The New Hope synagogue is planning to use the money to put on a new roof, repave a worn driveway and blacktop the parking lot, which is currently made of crushed stone.
Synagogue treasurer Brian Kelner said any remaining money will be put toward future expansion of the current building.
Nestled amid the shops and restaurants that line the bustling Main Street area of New Hope, the synagogue building earlier served as a schoolhouse in 1800s, and was later converted into an art gallery and restaurant. Considering the many years of use, making repairs on the structure has become vital.
An anonymous donor has pledged to match up to $125,000 in donations to help the program. With a completion date of Dec. 31 set for the fundraising drive, Kelner said that the shul has so far received $105,000 in donations, but hopes to raise the final $20,000 by the end of the month.
"We're in the 11th hour right now," he said, noting that even if the shul falls short of its goal, the donor will still match the funds.
The parking lot at the Reconstructionist synagogue has been a particular problem on days of large events, like Bar or Bat Mitzvahs, forcing people into troublesome parking spots on a hill.
Kehilat HaNahar has between 140 and 145 member families, and houses a diverse community that is especially welcoming to intermarried families and New Hope's long-established gay community.
"I describe [the membership] as from Birkenstocks to Brooks Brothers," chimed in Kelner.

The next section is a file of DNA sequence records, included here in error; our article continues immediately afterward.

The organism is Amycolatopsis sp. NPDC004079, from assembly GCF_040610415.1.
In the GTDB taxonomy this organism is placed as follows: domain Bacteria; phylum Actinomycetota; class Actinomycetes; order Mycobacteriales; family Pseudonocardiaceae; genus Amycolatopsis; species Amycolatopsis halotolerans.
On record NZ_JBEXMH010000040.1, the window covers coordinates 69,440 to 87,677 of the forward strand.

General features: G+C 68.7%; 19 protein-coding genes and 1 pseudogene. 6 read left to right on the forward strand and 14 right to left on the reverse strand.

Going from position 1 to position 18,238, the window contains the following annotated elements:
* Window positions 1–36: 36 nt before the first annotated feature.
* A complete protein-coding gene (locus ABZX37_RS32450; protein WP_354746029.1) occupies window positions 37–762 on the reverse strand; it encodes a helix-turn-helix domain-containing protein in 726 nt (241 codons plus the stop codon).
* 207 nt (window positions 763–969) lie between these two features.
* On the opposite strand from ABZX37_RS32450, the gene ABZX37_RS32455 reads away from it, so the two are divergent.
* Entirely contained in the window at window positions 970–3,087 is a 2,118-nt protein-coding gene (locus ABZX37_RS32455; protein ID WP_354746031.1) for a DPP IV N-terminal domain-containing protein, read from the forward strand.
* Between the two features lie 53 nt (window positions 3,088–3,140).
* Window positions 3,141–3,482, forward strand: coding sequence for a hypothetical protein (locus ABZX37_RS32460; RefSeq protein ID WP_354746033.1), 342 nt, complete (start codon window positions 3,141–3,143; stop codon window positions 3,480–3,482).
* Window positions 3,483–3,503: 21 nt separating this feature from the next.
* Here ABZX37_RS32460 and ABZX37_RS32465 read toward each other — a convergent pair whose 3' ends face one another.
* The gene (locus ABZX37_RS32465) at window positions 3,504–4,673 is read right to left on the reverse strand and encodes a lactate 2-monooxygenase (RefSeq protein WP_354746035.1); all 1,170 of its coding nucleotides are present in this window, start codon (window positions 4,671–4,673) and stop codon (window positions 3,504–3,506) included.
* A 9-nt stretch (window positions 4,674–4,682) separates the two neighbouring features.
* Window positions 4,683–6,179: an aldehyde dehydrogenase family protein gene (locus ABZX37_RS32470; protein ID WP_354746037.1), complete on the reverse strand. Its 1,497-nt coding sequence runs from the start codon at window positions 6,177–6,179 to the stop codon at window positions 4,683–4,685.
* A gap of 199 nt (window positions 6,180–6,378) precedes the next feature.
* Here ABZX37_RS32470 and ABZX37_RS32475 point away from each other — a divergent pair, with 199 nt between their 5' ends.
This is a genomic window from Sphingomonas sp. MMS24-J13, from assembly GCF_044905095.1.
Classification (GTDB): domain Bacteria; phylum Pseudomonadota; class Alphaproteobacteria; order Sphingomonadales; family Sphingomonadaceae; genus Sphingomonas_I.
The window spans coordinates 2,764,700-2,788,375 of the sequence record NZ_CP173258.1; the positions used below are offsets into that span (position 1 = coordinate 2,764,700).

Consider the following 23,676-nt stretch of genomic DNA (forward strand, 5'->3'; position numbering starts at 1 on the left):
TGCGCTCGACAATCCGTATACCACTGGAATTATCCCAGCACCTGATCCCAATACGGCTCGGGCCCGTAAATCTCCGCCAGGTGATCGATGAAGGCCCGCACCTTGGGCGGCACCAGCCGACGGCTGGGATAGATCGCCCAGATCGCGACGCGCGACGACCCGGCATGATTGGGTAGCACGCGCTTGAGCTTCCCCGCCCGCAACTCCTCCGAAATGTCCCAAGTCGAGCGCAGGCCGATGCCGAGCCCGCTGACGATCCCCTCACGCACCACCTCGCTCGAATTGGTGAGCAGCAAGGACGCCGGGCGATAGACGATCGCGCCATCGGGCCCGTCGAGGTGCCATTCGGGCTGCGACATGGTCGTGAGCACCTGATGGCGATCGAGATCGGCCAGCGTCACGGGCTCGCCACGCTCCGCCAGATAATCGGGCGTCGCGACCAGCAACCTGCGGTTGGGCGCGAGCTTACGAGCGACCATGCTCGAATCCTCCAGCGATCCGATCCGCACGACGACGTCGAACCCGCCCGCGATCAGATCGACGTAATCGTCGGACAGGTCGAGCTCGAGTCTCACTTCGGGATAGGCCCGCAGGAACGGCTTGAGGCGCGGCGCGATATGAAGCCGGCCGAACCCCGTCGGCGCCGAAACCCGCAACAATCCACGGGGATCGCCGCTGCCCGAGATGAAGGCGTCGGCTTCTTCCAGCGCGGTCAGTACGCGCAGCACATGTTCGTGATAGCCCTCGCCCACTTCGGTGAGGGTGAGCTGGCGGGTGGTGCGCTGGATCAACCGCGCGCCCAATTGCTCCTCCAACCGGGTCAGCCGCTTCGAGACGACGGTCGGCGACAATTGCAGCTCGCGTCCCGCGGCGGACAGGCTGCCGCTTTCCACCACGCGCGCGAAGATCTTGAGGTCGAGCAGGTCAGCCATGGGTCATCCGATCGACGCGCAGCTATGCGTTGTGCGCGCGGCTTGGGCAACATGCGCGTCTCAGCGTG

Kehilat organizers work hard at making sure dues are kept at a reasonable level. That money, he said, ends up being just enough to cover the staff, run the Hebrew school, and pay utility bills and other operating costs.
Kelner did say he was disappointed that all congregants have not donated at least something.
"There's some members who haven't given, and I understand not everybody is in a position to give $10,000, $5,000 or $1,000 … but only 60 percent have stepped up," he lamented. "I scratch my head on that one."
After crossing off the roof, parking lot and driveway from the "To Do" list, Kelner said that there should be around $100,000 to go toward building expansion. While no formal plans have been set, he noted that synagogue officials have spoken with architects about adding a kitchen area and a social room for large celebrations. Currently, people are guided out of the sanctuary after the religious portion of an event, when the room is then quickly converted into a social area.
"It's sort of like a Broadway show," said Kelner. "The curtain goes down, and the set changes."
He was uncertain how much the full expansion would cost, but estimated that the entire job could be finished by 2009.